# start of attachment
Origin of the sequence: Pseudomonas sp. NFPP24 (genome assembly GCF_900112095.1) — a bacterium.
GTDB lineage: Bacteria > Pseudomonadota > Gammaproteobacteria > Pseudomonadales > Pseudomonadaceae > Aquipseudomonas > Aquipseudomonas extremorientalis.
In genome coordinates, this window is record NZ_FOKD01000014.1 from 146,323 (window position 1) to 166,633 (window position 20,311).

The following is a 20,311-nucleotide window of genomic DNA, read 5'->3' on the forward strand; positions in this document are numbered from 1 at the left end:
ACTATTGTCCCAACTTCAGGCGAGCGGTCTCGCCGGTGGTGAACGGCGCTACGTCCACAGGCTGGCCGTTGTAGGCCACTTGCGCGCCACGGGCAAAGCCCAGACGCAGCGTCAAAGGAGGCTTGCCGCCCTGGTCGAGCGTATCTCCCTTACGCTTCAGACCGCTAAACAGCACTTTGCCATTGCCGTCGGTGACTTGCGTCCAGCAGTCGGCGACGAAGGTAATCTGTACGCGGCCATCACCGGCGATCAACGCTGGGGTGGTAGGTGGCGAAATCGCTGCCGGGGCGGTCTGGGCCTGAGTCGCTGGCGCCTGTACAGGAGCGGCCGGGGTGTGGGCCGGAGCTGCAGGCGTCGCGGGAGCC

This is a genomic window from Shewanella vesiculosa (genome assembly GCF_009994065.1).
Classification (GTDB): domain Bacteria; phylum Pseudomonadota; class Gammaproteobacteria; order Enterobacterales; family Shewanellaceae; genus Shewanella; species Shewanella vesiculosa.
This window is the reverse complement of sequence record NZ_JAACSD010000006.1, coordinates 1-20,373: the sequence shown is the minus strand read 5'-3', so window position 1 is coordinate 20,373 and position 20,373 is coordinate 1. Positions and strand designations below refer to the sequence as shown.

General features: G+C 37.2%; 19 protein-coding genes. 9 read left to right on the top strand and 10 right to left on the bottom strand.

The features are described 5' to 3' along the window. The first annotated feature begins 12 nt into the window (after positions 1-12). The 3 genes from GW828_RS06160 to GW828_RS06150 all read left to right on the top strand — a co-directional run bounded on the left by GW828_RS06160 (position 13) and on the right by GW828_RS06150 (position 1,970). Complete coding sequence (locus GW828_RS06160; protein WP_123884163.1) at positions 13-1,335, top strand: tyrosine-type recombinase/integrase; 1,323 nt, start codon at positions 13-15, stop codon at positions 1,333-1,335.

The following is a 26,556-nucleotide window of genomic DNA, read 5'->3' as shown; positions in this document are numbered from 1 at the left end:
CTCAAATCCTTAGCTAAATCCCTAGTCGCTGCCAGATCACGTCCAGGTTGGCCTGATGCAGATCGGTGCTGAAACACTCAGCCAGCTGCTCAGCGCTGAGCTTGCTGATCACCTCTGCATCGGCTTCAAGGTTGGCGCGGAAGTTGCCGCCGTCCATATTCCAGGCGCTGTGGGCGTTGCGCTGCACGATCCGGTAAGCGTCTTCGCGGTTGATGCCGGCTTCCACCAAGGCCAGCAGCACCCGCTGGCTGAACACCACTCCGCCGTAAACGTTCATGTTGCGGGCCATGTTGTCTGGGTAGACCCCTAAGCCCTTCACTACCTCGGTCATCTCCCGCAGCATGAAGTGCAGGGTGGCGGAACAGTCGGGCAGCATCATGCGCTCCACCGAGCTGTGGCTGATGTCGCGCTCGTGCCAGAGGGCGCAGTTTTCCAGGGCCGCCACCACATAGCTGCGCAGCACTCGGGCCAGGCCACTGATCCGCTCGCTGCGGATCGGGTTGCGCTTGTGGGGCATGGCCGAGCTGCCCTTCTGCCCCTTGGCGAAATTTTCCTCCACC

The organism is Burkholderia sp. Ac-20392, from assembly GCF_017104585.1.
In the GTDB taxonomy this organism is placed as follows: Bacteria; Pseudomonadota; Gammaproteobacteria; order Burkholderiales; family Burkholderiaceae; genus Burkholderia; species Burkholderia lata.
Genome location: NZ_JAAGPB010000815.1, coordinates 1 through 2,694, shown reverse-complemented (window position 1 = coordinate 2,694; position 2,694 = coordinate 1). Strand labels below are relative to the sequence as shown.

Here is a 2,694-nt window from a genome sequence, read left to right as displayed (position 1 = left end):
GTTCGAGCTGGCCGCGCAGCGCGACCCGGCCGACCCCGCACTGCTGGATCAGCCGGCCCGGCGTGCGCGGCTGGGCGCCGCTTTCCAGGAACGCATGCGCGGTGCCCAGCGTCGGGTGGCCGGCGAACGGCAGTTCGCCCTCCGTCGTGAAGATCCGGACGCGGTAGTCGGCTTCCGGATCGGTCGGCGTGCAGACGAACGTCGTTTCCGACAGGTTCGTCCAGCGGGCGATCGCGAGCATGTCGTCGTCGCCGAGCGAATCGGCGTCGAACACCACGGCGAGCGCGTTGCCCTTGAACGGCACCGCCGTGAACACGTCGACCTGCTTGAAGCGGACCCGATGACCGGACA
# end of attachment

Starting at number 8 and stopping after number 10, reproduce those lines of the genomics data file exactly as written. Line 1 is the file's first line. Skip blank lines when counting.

This window is the reverse complement of sequence record NZ_JAACSD010000006.1, coordinates 1-20,373: the sequence shown is the minus strand read 5'-3', so window position 1 is coordinate 20,373 and position 20,373 is coordinate 1. Positions and strand designations below refer to the sequence as shown.

General features: G+C 37.2%; 19 protein-coding genes. 9 read left to right on the top strand and 10 right to left on the bottom strand.

The features are described 5' to 3' along the window. The first annotated feature begins 12 nt into the window (after positions 1-12). The 3 genes from GW828_RS06160 to GW828_RS06150 all read left to right on the top strand — a co-directional run bounded on the left by GW828_RS06160 (position 13) and on the right by GW828_RS06150 (position 1,970). Complete coding sequence (locus GW828_RS06160; protein WP_123884163.1) at positions 13-1,335, top strand: tyrosine-type recombinase/integrase; 1,323 nt, start codon at positions 13-15, stop codon at positions 1,333-1,335.